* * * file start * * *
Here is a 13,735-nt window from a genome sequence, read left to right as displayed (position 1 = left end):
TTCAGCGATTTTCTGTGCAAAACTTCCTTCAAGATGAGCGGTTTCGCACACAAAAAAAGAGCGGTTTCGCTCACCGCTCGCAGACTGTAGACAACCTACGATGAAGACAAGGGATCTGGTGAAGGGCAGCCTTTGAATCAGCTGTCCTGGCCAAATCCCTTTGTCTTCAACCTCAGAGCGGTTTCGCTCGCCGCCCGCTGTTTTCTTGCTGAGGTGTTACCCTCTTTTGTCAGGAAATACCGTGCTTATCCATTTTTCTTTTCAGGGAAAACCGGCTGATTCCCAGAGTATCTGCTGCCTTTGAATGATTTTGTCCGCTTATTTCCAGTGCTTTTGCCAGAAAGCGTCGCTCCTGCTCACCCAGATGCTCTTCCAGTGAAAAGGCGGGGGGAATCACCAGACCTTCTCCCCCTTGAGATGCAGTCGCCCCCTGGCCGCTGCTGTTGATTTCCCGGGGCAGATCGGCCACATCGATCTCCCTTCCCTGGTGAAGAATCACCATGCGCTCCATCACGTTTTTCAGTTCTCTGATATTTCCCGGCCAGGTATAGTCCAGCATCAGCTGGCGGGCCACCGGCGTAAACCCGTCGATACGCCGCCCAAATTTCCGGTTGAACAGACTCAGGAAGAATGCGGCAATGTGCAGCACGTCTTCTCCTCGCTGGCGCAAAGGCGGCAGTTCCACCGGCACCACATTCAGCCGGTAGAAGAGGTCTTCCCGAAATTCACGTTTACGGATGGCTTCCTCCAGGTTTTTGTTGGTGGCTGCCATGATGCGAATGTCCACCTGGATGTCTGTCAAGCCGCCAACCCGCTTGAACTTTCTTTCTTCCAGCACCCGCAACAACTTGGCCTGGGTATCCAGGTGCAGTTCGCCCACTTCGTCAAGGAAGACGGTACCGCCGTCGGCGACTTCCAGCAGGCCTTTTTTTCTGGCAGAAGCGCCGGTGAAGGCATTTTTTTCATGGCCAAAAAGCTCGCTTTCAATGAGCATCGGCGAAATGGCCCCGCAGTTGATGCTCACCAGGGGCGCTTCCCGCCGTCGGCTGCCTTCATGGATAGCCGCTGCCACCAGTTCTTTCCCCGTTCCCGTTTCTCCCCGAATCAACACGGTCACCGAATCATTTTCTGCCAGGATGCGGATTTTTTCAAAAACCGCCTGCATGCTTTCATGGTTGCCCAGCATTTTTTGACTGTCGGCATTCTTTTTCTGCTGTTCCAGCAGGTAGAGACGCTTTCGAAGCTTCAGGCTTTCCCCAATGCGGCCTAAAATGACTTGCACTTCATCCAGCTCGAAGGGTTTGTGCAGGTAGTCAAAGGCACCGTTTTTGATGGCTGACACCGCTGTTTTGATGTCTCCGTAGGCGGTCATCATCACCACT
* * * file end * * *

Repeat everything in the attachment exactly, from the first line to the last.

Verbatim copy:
Here is a 13,735-nt window from a genome sequence, read left to right as displayed (position 1 = left end):
TTCAGCGATTTTCTGTGCAAAACTTCCTTCAAGATGAGCGGTTTCGCACACAAAAAAAGAGCGGTTTCGCTCACCGCTCGCAGACTGTAGACAACCTACGATGAAGACAAGGGATCTGGTGAAGGGCAGCCTTTGAATCAGCTGTCCTGGCCAAATCCCTTTGTCTTCAACCTCAGAGCGGTTTCGCTCGCCGCCCGCTGTTTTCTTGCTGAGGTGTTACCCTCTTTTGTCAGGAAATACCGTGCTTATCCATTTTTCTTTTCAGGGAAAACCGGCTGATTCCCAGAGTATCTGCTGCCTTTGAATGATTTTGTCCGCTTATTTCCAGTGCTTTTGCCAGAAAGCGTCGCTCCTGCTCACCCAGATGCTCTTCCAGTGAAAAGGCGGGGGGAATCACCAGACCTTCTCCCCCTTGAGATGCAGTCGCCCCCTGGCCGCTGCTGTTGATTTCCCGGGGCAGATCGGCCACATCGATCTCCCTTCCCTGGTGAAGAATCACCATGCGCTCCATCACGTTTTTCAGTTCTCTGATATTTCCCGGCCAGGTATAGTCCAGCATCAGCTGGCGGGCCACCGGCGTAAACCCGTCGATACGCCGCCCAAATTTCCGGTTGAACAGACTCAGGAAGAATGCGGCAATGTGCAGCACGTCTTCTCCTCGCTGGCGCAAAGGCGGCAGTTCCACCGGCACCACATTCAGCCGGTAGAAGAGGTCTTCCCGAAATTCACGTTTACGGATGGCTTCCTCCAGGTTTTTGTTGGTGGCTGCCATGATGCGAATGTCCACCTGGATGTCTGTCAAGCCGCCAACCCGCTTGAACTTTCTTTCTTCCAGCACCCGCAACAACTTGGCCTGGGTATCCAGGTGCAGTTCGCCCACTTCGTCAAGGAAGACGGTACCGCCGTCGGCGACTTCCAGCAGGCCTTTTTTTCTGGCAGAAGCGCCGGTGAAGGCATTTTTTTCATGGCCAAAAAGCTCGCTTTCAATGAGCATCGGCGAAATGGCCCCGCAGTTGATGCTCACCAGGGGCGCTTCCCGCCGTCGGCTGCCTTCATGGATAGCCGCTGCCACCAGTTCTTTCCCCGTTCCCGTTTCTCCCCGAATCAACACGGTCACCGAATCATTTTCTGCCAGGATGCGGATTTTTTCAAAAACCGCCTGCATGCTTTCATGGTTGCCCAGCATTTTTTGACTGTCGGCATTCTTTTTCTGCTGTTCCAGCAGGTAGAGACGCTTTCGAAGCTTCAGGCTTTCCCCAATGCGGCCTAAAATGACTTGCACTTCATCCAGCTCGAAGGGTTTGTGCAGGTAGTCAAAGGCACCGTTTTTGATGGCTGACACCGCTGTTTTGATGTCTCCGTAGGCGGTCATCATCACCACT